Full Throttle wears its testosterone like the leather jacket it earned from riding with Hell's Angels when it was ten: with gusto, some verve and a kind of unrestrained joy. The original was a point-and-click classic, unsubtle about its affection for rock music and biker gang mythology, selling over a million copies in its lifetime. The remastered version is all of that and developer commentary, improved audio, and brand-new graphics.
Come and have a go if you Alucard enough.
The Brooklyn of Beat Cop often feels like the New York that I love, re-rendered in pixel art. Brownstone buildings crowded with mom-and-pop stores; hotdog carts doing business, street dancers on the curb; cats lounging on window sills; metalheads rocking out, dudes bursting onto their balconies to perform their morning aerobics, unmoved by the thought of an audience. By midday, the streets are bustling. Suits and hippies, gangbangers and priests, everyone and anyone who might conceivably live in this time management-adventure hybrid of an '80s cop-simulator. More than once, Beat Cop has made me pause, nostalgic for the city of my heart.
Let's talk about Persona 5's menus, because they're great. Ostentatious, audaciously intricate, the spectacle of their existence defies common wisdom. Traditional design sensibilities suggests that menus should be austere, informative, but Persona 5 has transformed its own into a gallery of kinetic art pieces so visually distinctive they're almost the star attraction.
Thimbleweed Park is a little bit afraid you won't love it.
Real talk: if you've played Persona, if you've enjoyed JRPGs, if you even have a passing interest in Japanese media, there's absolutely no reason to read this frankly ponderous review. Persona 5 is everything you've wanted: style and substance distilled into an experience worth waging cultural wars for.
I'm on the train coming back from Indiecade Europe when it hits, that familiar grief. It's been eight months since my father died, but I'm not better like everyone assured me I'd be. More collected, maybe, more adept at outmaneuvering the memories, the should-have-dones, the could-have-dones, and the would-have-dones, all laid out like funeral garlands. I've adapted, I suppose. But I'm not better. I'm not sure if I'll ever be better.
The Pokémon Gym that stands ten minutes from where I live is an imposing beast: a wedge of purple-orange glass slicing through the Croydon skyline. Right now, it belongs to Team Yellow, which is great because that's who I've sworn fealty with, but also not so great because it is already fully staffed. Before I start trying to sort that out, I'll just grab my phone and trawl the high street for a better class of Pokémon. I've seen Dratini there. It's only a matter of time.
There are a lot of things I want in life. World peace, an end to poverty, chilli sauce of noticeable heat in every McDonalds, and for every teenager to live like the protagonists of Tokyo Mirage Sessions #FE. Because this is a beautiful place, full of beautiful people and beautiful music, and friends who go on to become superstars without ever losing that kernel of everyman affability. Tokyo Mirage Sessions is a celebration, and it rightly should be. If a crossover between Fire Emblem and Shin Megami Tensei, a top-shelf JRPG native to the Wii U, cannot delight in its own existence, I don't know what can.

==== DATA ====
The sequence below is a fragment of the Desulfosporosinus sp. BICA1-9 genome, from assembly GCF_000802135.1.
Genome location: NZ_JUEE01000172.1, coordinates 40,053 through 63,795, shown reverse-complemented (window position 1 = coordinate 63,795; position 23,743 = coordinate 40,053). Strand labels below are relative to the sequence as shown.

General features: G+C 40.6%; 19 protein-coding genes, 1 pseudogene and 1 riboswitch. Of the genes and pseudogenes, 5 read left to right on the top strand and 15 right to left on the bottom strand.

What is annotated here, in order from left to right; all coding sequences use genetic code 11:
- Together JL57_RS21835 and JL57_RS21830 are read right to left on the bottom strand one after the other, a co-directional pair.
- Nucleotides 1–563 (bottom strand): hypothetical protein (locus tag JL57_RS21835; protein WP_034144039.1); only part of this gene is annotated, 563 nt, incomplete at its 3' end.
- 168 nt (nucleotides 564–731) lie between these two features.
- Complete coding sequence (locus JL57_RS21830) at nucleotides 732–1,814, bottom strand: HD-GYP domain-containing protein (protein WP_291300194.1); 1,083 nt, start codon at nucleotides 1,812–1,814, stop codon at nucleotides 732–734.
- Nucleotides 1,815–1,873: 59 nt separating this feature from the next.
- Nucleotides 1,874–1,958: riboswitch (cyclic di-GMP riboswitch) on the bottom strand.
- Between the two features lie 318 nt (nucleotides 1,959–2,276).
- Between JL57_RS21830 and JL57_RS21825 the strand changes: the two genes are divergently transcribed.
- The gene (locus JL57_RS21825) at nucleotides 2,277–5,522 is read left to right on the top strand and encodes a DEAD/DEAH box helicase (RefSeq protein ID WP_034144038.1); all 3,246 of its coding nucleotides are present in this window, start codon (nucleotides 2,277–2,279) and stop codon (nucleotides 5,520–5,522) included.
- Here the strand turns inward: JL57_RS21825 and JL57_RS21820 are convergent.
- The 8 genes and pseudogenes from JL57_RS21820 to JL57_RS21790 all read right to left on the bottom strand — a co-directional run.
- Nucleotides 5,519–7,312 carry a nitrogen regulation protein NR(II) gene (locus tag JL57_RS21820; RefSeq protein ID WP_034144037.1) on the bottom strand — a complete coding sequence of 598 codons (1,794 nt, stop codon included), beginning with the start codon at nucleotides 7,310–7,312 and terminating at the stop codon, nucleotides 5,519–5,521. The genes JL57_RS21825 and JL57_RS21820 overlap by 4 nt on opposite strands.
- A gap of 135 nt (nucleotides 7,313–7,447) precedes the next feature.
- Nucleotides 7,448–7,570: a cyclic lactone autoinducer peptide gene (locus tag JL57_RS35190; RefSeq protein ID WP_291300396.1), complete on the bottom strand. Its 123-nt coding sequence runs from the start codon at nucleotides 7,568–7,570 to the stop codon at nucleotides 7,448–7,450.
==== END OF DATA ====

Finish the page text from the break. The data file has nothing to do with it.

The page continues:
As a child, I used to believe that there was more to the world than meets the eye. Not fairies, of course. Nothing so diaphanous or innocent. Growing up in Malaysia, my imagination swarmed with hungry ghosts and pontianaks, and all the other things that go bump in the Southeast Asian night. Yo-Kai Watch reminds me of those days - except this alleged Pokémon challenger's a lot less toothy.
Sheltered has turned me into a child slaver. Sort of.. I mean, my children are regularly fed and watered. They get sleep whenever they need it and opportunities to use the restroom, even shower when we've had a proper rain. The only thing I ask of them in this post-apocalyptic survival simulation is that they build furniture, fix utilities, and only occasionally put on radiation suits to venture into the wilderness for the good of the family. So, I'm not really that evil.
Children are inherently monstrous.
Editor's note: Bravely Second is out now on 3DS, so here's our review from late last week in order to let you know whether Square's JRPG sequel is worthwhile or not.
It's hard to describe Project X Zone 2 without using the phrase "fan service." Because that's exactly what it is. A decadent celebration of crossovers, rife with in-jokes, sometimes inappropriate humour, and the kind of quasi-innocent and often contentious sauciness that permeates many anime. As a game, it's a relatively light offering, mashing the feel of strategy RPGs with side-scrolling beat 'em ups. But it's fun in the same way that pizza is great: a terrific indulgence that works so long as you like cheese.
I'll start this off with an important fact: Bravely Second lets you play as a Cat Mancer. It's almost exactly what you're thinking. You get feline ears of a variety and also a hat designed to resemble a gargantuan cat head. All your attacks involve evoking a tabby of some variety. It's cute. Really cute. Tooth-achingly cute.
Crossovers are intrinsically tasty ideas. There's just something about sandwiching two popular worlds, slicing off the crust of logic, and taking a bite out of the ensuing chaos. Superman and Aliens? Awesome. Futurama and Simpsons? Fantastic! Mario and Paper Mario? Like peanut butter and chocolate, swirled together on a wholemeal bed.
In Yo-Kai Watch, jaywalking is punishable by boss battle.
Editor's note: While not going into specifics, this review does reveal some minor story details - so be warned if you want to go into Hearts of Stone completely fresh.